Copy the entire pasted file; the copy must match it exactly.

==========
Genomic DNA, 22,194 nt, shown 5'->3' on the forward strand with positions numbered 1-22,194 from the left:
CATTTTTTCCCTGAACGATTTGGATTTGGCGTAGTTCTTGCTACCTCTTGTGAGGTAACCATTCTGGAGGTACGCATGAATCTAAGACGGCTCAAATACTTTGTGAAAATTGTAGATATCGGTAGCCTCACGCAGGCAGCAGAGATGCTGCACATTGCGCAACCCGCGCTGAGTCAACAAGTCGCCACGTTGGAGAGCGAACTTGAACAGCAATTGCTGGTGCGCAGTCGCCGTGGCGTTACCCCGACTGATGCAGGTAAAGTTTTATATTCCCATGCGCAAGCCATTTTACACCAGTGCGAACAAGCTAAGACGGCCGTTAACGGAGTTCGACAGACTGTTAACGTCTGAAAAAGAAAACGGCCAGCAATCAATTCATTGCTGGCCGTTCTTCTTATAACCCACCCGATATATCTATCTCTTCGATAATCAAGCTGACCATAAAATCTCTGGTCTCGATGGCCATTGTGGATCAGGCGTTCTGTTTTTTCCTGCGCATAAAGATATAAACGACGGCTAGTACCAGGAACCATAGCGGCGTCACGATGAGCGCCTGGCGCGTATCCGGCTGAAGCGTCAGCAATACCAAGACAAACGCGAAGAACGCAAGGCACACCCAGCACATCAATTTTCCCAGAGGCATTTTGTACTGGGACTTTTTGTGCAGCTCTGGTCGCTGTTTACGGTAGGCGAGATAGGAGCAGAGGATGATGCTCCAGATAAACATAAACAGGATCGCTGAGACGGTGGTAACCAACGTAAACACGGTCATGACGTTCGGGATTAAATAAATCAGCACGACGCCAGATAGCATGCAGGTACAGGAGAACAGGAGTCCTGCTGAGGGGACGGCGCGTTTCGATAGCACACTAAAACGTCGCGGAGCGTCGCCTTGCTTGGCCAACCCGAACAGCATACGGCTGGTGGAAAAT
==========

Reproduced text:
Genomic DNA, 22,194 nt, shown 5'->3' on the forward strand with positions numbered 1-22,194 from the left:
CATTTTTTCCCTGAACGATTTGGATTTGGCGTAGTTCTTGCTACCTCTTGTGAGGTAACCATTCTGGAGGTACGCATGAATCTAAGACGGCTCAAATACTTTGTGAAAATTGTAGATATCGGTAGCCTCACGCAGGCAGCAGAGATGCTGCACATTGCGCAACCCGCGCTGAGTCAACAAGTCGCCACGTTGGAGAGCGAACTTGAACAGCAATTGCTGGTGCGCAGTCGCCGTGGCGTTACCCCGACTGATGCAGGTAAAGTTTTATATTCCCATGCGCAAGCCATTTTACACCAGTGCGAACAAGCTAAGACGGCCGTTAACGGAGTTCGACAGACTGTTAACGTCTGAAAAAGAAAACGGCCAGCAATCAATTCATTGCTGGCCGTTCTTCTTATAACCCACCCGATATATCTATCTCTTCGATAATCAAGCTGACCATAAAATCTCTGGTCTCGATGGCCATTGTGGATCAGGCGTTCTGTTTTTTCCTGCGCATAAAGATATAAACGACGGCTAGTACCAGGAACCATAGCGGCGTCACGATGAGCGCCTGGCGCGTATCCGGCTGAAGCGTCAGCAATACCAAGACAAACGCGAAGAACGCAAGGCACACCCAGCACATCAATTTTCCCAGAGGCATTTTGTACTGGGACTTTTTGTGCAGCTCTGGTCGCTGTTTACGGTAGGCGAGATAGGAGCAGAGGATGATGCTCCAGATAAACATAAACAGGATCGCTGAGACGGTGGTAACCAACGTAAACACGGTCATGACGTTCGGGATTAAATAAATCAGCACGACGCCAGATAGCATGCAGGTACAGGAGAACAGGAGTCCTGCTGAGGGGACGGCGCGTTTCGATAGCACACTAAAACGTCGCGGAGCGTCGCCTTGCTTGGCCAACCCGAACAGCATACGGCTGGTGGAAAAT